Travemünde awaits!
Kships will return.

26 June 2019

Finbo Cargo in Helsinki, 25 June 2019

This blog has been very inactive recently, as I have been putting the finishing touches on the manuscript and photos of The North Sea Bridge – Ferry connections between Scandinavia and Britain 1820-2014. Today, however, the blog comes back to look at our new Helsinki-Tallinn ferry, the Finbo Cargo.

Finbo Cargo

IMO 9181106
Name history: Midnight Merchant, El Greco, European Endeavour, Finbo Cargo
Built 2000, Astilleros Españoles Sevilla, Spain
Tonnage 22 152 GT
Length 179,95 m
Width 25,00 m
Draught 6,50 m
Ice class 2
366 passengers
214 passenger berths
2 000 lane metres
4 Wärtsilä-NSD diesels, combined 23 760 kW
2 propellers
2 bow thrusters
Service speed 22,5 knots
Maximum speed 24 knots

The Finbo Cargo was built in 2000 by Astilleros Españoles in Sevilla, Spain as the Midnight Merchant, one in a series of five sister ships. Although owned by Merchant Ferries, the ship was chartered following delivery to Norfolkline for service between Dover and Dunkerque, but retaining its Merchant Ferries name. In this the Midnight Merchant was joined by the sister ship Northern Merchant.

When Norfolkline took delivery of its new D-class ships purpose-built for the Dover-Dunkerque route in 2006, the charter of the Midnight Merchant ended to them ended. The ship was instead chartered to Acciona Trasmediterránea and renamed El Greco (after the famous Greek painter who worked in Spain for most of his career); Trasmediterránea also took the Northern Merchant under chater as the Zurbaran, and had owned the fifth and final sister Murillo from the start.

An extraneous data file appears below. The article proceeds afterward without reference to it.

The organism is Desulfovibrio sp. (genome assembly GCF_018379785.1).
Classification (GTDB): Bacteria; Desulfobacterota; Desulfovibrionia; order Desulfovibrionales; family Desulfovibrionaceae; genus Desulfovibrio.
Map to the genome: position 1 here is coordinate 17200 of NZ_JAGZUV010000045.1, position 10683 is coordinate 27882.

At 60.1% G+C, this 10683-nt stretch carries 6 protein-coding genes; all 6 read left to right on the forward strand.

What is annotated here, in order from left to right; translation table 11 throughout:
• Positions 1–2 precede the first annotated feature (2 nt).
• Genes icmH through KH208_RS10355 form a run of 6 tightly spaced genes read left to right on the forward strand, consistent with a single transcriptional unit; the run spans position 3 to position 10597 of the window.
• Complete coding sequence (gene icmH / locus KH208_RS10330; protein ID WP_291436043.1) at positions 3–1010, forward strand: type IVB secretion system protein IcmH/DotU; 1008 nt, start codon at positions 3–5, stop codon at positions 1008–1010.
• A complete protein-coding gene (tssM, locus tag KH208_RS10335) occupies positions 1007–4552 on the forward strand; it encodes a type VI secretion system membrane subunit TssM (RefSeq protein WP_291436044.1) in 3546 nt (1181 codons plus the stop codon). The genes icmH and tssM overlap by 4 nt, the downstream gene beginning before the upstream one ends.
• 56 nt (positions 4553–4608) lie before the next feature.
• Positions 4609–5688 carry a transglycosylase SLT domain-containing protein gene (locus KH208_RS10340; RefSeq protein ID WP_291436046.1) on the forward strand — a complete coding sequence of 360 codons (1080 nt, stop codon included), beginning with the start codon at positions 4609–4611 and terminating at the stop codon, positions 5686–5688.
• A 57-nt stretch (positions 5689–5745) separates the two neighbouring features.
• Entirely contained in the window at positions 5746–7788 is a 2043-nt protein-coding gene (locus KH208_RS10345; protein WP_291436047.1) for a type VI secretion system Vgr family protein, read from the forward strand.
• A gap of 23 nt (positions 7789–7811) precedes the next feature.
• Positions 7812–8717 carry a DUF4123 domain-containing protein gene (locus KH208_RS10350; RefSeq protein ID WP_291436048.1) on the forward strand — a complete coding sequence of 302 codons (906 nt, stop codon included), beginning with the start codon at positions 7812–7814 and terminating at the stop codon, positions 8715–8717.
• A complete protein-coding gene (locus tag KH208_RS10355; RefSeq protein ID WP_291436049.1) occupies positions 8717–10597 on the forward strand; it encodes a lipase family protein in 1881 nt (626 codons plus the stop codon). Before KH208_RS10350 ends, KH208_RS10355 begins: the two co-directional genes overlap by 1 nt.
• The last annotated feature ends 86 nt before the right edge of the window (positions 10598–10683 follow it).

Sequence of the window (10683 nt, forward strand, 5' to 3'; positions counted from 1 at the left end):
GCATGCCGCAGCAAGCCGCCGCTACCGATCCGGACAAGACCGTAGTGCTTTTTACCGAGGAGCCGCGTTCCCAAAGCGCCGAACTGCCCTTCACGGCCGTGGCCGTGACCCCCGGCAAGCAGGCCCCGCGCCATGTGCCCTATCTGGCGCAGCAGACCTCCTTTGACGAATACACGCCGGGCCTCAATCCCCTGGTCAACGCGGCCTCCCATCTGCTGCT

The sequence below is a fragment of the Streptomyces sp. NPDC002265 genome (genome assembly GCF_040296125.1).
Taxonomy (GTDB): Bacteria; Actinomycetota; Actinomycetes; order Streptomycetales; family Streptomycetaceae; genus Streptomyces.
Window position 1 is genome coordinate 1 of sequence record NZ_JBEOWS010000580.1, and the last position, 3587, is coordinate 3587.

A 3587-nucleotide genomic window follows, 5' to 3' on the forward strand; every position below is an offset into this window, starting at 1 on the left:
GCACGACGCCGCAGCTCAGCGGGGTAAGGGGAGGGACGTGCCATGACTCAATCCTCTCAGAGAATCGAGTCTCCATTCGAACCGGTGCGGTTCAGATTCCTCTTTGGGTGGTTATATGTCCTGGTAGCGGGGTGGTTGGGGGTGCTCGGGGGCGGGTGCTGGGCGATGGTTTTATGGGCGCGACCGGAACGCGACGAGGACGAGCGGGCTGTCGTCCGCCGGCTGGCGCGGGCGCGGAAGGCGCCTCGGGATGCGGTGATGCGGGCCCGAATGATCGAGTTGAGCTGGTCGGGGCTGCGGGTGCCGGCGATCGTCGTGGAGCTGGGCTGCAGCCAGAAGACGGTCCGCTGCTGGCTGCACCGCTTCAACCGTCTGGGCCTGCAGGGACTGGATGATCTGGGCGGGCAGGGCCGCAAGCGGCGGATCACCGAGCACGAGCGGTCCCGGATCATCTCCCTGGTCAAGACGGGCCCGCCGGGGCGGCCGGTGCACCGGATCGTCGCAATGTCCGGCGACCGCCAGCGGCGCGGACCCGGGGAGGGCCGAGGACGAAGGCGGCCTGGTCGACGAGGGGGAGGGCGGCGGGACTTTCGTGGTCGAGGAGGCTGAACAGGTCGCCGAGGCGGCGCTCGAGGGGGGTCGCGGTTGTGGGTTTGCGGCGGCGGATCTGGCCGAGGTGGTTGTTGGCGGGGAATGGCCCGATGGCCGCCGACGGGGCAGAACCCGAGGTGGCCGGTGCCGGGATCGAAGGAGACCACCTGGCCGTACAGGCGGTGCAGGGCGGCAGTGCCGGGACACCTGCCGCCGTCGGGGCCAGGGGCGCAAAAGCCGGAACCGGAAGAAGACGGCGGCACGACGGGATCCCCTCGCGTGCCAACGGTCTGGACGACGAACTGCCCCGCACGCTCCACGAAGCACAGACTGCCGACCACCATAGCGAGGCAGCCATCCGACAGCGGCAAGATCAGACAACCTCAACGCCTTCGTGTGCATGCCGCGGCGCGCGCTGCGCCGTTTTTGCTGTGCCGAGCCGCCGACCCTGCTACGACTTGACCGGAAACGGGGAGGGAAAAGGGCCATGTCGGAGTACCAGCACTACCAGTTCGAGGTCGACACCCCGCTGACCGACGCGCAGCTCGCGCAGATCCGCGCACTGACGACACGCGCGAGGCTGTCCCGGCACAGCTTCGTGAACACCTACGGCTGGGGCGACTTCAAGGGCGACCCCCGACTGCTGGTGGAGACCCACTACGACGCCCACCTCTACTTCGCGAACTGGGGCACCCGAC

Unlike the Zurbaran and Murillo, the El Greco left the Trasmediterránea fleet already in 2007, being sold to P&O Ferries (but immediately resold to a British bank and chartered to P&O) and renamed European Endeavour. During the early part of the ship's P&O career, it alternated between routes, sailing on Liverpool-Dublin, Dover-Calais and Tilbury - Zeebrugge, as well as being briefly chartered again to Norfolkline, until settling on the Liverpool-Dublin route in 2011.

In the beginning of May 2019, the information first surfaced that the ship would have been sold to Rederi Ab Eckerö. While the to-be buyer initially denied any deal would have been done and only said they were only "interested" in the ship, on 6 May the deal was made public, with Rederi Ab Eckerö confirming the ship would be employed by their subsidiary Eckerö Line on the Helsinki-Tallinn route as a cargo-oriented ship. Many (the author included) theorised the ship would get a -landia suffixed name in the tradition of Eckerö Line (like many, my money was on Estlandia, with Eurolandia a potential second candidate), later in May the company revealed the ship would instead be named Finbo Cargo, after an island in the Eckerö municipality.